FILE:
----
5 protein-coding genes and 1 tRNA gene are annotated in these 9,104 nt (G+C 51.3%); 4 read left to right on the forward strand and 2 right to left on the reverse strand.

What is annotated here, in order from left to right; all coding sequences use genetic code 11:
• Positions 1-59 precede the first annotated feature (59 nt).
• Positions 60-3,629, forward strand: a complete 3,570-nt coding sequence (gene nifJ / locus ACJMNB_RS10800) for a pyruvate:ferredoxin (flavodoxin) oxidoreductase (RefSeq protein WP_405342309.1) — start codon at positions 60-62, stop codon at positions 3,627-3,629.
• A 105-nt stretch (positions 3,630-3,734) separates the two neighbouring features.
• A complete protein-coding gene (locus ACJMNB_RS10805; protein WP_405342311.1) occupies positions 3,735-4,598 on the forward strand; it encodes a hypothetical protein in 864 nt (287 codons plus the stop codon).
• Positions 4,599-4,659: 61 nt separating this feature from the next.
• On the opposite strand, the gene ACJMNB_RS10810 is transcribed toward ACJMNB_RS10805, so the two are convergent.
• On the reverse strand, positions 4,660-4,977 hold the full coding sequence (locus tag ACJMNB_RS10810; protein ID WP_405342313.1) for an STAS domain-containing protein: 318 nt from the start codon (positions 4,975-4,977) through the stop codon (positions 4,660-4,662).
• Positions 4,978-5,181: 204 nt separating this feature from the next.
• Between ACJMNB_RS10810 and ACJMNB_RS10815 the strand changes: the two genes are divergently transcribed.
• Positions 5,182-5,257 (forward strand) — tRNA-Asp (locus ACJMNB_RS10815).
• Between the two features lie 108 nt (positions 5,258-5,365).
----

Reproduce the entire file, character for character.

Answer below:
5 protein-coding genes and 1 tRNA gene are annotated in these 9,104 nt (G+C 51.3%); 4 read left to right on the forward strand and 2 right to left on the reverse strand.

What is annotated here, in order from left to right; all coding sequences use genetic code 11:
• Positions 1-59 precede the first annotated feature (59 nt).
• Positions 60-3,629, forward strand: a complete 3,570-nt coding sequence (gene nifJ / locus ACJMNB_RS10800) for a pyruvate:ferredoxin (flavodoxin) oxidoreductase (RefSeq protein WP_405342309.1) — start codon at positions 60-62, stop codon at positions 3,627-3,629.
• A 105-nt stretch (positions 3,630-3,734) separates the two neighbouring features.
• A complete protein-coding gene (locus ACJMNB_RS10805; protein WP_405342311.1) occupies positions 3,735-4,598 on the forward strand; it encodes a hypothetical protein in 864 nt (287 codons plus the stop codon).
• Positions 4,599-4,659: 61 nt separating this feature from the next.
• On the opposite strand, the gene ACJMNB_RS10810 is transcribed toward ACJMNB_RS10805, so the two are convergent.
• On the reverse strand, positions 4,660-4,977 hold the full coding sequence (locus tag ACJMNB_RS10810; protein ID WP_405342313.1) for an STAS domain-containing protein: 318 nt from the start codon (positions 4,975-4,977) through the stop codon (positions 4,660-4,662).
• Positions 4,978-5,181: 204 nt separating this feature from the next.
• Between ACJMNB_RS10810 and ACJMNB_RS10815 the strand changes: the two genes are divergently transcribed.
• Positions 5,182-5,257 (forward strand) — tRNA-Asp (locus ACJMNB_RS10815).
• Between the two features lie 108 nt (positions 5,258-5,365).